Professor Haley Gomez

Professor Haley Gomez

Head of Public Engagement, School of Physics and Astronomy

School of Physics and Astronomy

+44 (0)29 2087 4058
N3.20A, Queen's Buildings - North Building, 5 The Parade, Newport Road, Cardiff, CF24 3AA
Media commentator
Available for postgraduate supervision

The goal of my work is to understand the formation and evolution of cosmic dust, particularly where it is formed. I work on space dust in supernovae, in M31, in nearby galaxies and over recent cosmic time. This has involved using the European Space Agency’s Herschel Space Observatory with funding from STFC and the European Research Council.

I am involved with analyzing data from the Herschel Space Observatory as part of programs such as Mass loss from Evolved StarS, The Herschel Reference Survey and Herschel-ATLAS. I was awarded an ERC Consolidator grant in 2015.  See a short video about my work (credit Spectrecom Films).

I obtained my first degree from Cardiff University in 2001 and stayed on to do my PhD with Prof Mike Edmunds and Prof Steve Eales, awarded in 2004.

I obtained a fellowship with the Royal Commission for the Exhibition of 1851 to carry out post-doctoral research during 2004-2005. I then was hired here at Cardiff as a lecturer and was made a Senior Lecturer in July 2013 and was awarded a Personal Chair in Astrophysics in 2015.

Honours and awards

  • 2015 Fowler Prize for early career achievement by the Royal Astronomical Society
  • 2015 ERC Laureate
  • 2014 Inspire Wales Awards for most inspirational welsh person in Science and Technology Category
  • 2005 Research fellowship from Royal Commission for the Exhibition of 1851
  • 2005 RAS Michael Penston prize for best UK thesis in Astronomy and Astrophysics
  • 2005 Shortlisted for the Times Higher Young Researcher of the Year Award
  • Runner up for the Cavendish medal (most outstanding piece of research and R and D by a younger researcher in the UK) at the SET for Britain event in the House of Commons 2005.

I have been invited to present my research at Buckingham Palace. I am a fellow of the Royal Commission of the Exhibition of 1851 and Higher Education Academy and part of the WISE in Wales Committee, a campaign which collaborates with industrial and academic partners to encourage UK girls to pursue STEM or construction related courses/careers (I have also been a part of the Role Model series).

Professional memberships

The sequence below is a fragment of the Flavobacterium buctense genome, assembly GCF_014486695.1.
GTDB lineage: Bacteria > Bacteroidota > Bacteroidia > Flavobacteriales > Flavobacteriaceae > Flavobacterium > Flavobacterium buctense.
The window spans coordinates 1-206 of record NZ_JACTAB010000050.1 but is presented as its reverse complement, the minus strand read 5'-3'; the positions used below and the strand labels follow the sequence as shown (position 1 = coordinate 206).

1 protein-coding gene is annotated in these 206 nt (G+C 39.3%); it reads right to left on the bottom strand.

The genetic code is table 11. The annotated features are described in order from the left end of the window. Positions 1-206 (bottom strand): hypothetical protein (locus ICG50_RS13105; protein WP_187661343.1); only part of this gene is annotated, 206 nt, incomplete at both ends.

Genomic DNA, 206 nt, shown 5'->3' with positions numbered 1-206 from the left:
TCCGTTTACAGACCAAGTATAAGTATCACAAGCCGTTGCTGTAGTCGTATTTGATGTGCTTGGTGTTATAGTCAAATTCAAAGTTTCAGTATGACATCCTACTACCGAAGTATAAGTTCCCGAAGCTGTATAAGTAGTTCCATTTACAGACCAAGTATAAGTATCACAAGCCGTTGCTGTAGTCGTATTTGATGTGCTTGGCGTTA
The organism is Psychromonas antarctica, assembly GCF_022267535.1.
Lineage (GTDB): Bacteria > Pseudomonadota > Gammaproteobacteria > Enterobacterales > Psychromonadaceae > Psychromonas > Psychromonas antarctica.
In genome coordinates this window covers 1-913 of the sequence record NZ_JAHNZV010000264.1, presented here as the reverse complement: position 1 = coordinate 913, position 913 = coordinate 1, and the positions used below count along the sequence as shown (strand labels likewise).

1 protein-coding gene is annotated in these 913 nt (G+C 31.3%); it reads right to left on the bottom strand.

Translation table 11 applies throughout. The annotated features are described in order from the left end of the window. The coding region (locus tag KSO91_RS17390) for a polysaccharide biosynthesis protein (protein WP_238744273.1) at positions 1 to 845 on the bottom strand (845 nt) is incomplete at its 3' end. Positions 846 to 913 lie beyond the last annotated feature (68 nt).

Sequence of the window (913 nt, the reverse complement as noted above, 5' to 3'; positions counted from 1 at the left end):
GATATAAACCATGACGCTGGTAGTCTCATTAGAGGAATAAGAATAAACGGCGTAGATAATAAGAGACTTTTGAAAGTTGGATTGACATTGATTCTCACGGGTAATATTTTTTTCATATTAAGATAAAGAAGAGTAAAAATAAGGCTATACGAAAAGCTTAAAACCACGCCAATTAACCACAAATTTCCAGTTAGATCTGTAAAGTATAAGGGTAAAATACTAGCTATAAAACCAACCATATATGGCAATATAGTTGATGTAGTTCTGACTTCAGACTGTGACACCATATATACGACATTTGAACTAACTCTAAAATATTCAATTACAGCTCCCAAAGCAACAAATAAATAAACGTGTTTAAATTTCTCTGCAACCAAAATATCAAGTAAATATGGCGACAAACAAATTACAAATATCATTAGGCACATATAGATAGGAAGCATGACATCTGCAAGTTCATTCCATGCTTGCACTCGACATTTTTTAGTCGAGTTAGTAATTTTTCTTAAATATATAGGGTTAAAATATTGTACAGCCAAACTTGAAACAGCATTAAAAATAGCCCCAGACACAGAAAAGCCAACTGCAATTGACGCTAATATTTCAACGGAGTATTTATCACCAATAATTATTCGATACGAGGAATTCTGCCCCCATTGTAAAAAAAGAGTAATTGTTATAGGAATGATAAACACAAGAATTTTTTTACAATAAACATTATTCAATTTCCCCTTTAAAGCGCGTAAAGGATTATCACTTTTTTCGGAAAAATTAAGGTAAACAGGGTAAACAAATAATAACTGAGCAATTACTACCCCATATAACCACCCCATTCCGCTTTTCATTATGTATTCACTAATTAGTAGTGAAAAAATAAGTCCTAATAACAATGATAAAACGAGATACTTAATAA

• European Space Agency Working Group
  • External Examiner Southampton University
  • ERC Laureate
  • Committee member of STFC Astronomy Grants Panel
  • STFC Ernest Rutherford fellowship Committee member (chair Extragalactic)
  • STFC Education, Training and Careers Committee member
  • STFC JCMT Legacy Surveys TAC
  • STFC JCMT Time Allocation Group member
  • Referee for STFC grants, GEMINI and JCMT telescope applications
  • STFC member of Women in SET Focus Group
  • Fellow of the Royal Astronomical Society

Speaking engagements

Organiser of scientific conferences for the Royal Astronomical Society, see review report here and co-Organiser Lifecycle of Dust 2013 in Taiwan including editor of the conference proceedings.

Committees and reviewing

I am Head of Public Engagement in the School and as part of this role, I manage 1.5 FTE outreach staff. I also represent the School on the following internal committees

  • School Board (nominated member)
  • Outreach Committee (Chair)

In the past I have been a member of the following committees

  • Equality & Diversity Committee
  • Research Committee
  • Course Committee
  • Web Committee

I am a Fellow of the Higher Education Academy and have a Postgraduate teaching qualification. I have mentored other staff members through the Postgraduate diploma. I supervise and assess 3rd and 4th Year project students (~7-8 pa), and am academic tutor for 1st and 2nd years, personal tutor for years 1-4.

Previous module organiser for:

  • Year 2 Observational Techniques in Astronomy: Laboratory course (double module 20 credits)
  • Year 3: Physical Cosmology
  • Year 4: Gregynog (residential course for MPhys project students)
  • Year 2: The Physics of Stars
  • Year 2: Planetary Systems
  • Year 1: Cosmos

Cosmic dust is a nuisance to astronomers as it blocks out optical light, affecting our view of the Universe. It is also very important as dust affects star formation, stellar mass loss rates, the formation of molecular hydrogen and planets.

Our latest work suggests that supernovae or their progenitor stars may be responsible for polluting the interstellar medium with lots of dust. Previously it was thought that low mass stars, which take around a billion years to evolve, were the main contributor to the dust budget. This is especially important in the early Universe where fast-lived, massive stars would be the only source of dust.